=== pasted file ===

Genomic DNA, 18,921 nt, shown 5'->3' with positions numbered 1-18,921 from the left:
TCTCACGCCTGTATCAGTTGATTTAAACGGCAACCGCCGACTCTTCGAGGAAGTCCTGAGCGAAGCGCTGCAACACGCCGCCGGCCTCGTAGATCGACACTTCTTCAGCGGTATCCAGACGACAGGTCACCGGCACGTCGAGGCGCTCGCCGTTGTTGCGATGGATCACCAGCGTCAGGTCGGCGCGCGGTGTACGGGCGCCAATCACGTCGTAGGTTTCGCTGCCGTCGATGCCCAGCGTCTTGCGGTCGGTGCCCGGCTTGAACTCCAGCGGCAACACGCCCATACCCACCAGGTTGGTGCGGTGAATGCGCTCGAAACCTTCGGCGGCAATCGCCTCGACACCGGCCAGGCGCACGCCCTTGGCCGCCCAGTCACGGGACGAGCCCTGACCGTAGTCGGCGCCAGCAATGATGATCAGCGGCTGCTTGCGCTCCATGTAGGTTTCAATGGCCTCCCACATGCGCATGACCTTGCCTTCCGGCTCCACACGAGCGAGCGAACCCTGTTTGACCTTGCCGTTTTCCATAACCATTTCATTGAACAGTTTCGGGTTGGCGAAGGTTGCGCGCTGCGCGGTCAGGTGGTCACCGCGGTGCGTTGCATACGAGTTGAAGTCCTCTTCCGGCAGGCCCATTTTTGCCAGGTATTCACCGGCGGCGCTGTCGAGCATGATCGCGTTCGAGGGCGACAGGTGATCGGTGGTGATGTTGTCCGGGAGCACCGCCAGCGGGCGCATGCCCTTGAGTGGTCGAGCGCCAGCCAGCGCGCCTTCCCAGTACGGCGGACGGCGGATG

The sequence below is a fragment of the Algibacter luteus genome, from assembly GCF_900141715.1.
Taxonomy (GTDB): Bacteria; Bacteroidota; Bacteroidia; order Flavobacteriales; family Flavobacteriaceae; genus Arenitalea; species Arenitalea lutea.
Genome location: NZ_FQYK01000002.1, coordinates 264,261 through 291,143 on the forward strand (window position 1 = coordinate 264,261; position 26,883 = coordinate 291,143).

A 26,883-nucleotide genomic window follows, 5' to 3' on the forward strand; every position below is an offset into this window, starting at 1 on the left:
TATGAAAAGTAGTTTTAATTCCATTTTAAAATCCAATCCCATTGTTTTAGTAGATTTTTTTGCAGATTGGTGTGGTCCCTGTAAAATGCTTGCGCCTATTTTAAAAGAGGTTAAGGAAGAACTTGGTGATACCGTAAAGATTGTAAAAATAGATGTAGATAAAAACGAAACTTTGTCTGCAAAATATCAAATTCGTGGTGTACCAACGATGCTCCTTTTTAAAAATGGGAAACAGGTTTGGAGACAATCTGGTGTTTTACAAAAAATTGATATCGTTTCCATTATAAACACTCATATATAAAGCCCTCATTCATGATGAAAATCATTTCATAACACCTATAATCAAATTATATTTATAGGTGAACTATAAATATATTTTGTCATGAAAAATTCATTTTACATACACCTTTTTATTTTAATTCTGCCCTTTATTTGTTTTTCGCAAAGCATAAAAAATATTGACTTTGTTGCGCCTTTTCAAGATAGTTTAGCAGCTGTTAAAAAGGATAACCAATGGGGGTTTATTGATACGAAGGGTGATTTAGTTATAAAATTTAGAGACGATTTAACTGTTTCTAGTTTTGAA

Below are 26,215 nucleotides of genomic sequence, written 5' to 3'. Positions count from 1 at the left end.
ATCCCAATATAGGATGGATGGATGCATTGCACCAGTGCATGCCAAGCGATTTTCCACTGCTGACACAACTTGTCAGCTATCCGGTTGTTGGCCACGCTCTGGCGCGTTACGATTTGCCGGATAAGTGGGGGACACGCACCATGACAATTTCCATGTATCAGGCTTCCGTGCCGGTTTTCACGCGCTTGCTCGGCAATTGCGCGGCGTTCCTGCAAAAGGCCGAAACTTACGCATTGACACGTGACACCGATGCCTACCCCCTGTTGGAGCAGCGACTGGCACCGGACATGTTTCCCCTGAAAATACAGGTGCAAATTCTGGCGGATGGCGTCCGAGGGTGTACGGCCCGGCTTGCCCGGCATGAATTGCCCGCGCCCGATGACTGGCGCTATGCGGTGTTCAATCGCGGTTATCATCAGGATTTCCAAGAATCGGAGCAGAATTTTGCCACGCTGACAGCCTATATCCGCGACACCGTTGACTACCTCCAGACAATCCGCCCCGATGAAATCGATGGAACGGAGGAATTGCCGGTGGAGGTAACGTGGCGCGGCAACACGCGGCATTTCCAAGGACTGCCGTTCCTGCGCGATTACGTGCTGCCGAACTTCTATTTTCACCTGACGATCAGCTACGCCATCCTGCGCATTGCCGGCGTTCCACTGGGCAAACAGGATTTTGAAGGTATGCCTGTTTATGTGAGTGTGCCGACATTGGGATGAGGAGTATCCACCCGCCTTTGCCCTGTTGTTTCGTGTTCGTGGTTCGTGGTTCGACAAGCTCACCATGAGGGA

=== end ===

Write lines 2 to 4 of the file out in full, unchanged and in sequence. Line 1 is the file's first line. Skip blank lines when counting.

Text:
TCTCACGCCTGTATCAGTTGATTTAAACGGCAACCGCCGACTCTTCGAGGAAGTCCTGAGCGAAGCGCTGCAACACGCCGCCGGCCTCGTAGATCGACACTTCTTCAGCGGTATCCAGACGACAGGTCACCGGCACGTCGAGGCGCTCGCCGTTGTTGCGATGGATCACCAGCGTCAGGTCGGCGCGCGGTGTACGGGCGCCAATCACGTCGTAGGTTTCGCTGCCGTCGATGCCCAGCGTCTTGCGGTCGGTGCCCGGCTTGAACTCCAGCGGCAACACGCCCATACCCACCAGGTTGGTGCGGTGAATGCGCTCGAAACCTTCGGCGGCAATCGCCTCGACACCGGCCAGGCGCACGCCCTTGGCCGCCCAGTCACGGGACGAGCCCTGACCGTAGTCGGCGCCAGCAATGATGATCAGCGGCTGCTTGCGCTCCATGTAGGTTTCAATGGCCTCCCACATGCGCATGACCTTGCCTTCCGGCTCCACACGAGCGAGCGAACCCTGTTTGACCTTGCCGTTTTCCATAACCATTTCATTGAACAGTTTCGGGTTGGCGAAGGTTGCGCGCTGCGCGGTCAGGTGGTCACCGCGGTGCGTTGCATACGAGTTGAAGTCCTCTTCCGGCAGGCCCATTTTTGCCAGGTATTCACCGGCGGCGCTGTCGAGCATGATCGCGTTCGAGGGCGACAGGTGATCGGTGGTGATGTTGTCCGGGAGCACCGCCAGCGGGCGCATGCCCTTGAGTGGTCGAGCGCCAGCCAGCGCGCCTTCCCAGTACGGCGGACGGCGGATG

The sequence below is a fragment of the Algibacter luteus genome, from assembly GCF_900141715.1.
Taxonomy (GTDB): Bacteria; Bacteroidota; Bacteroidia; order Flavobacteriales; family Flavobacteriaceae; genus Arenitalea; species Arenitalea lutea.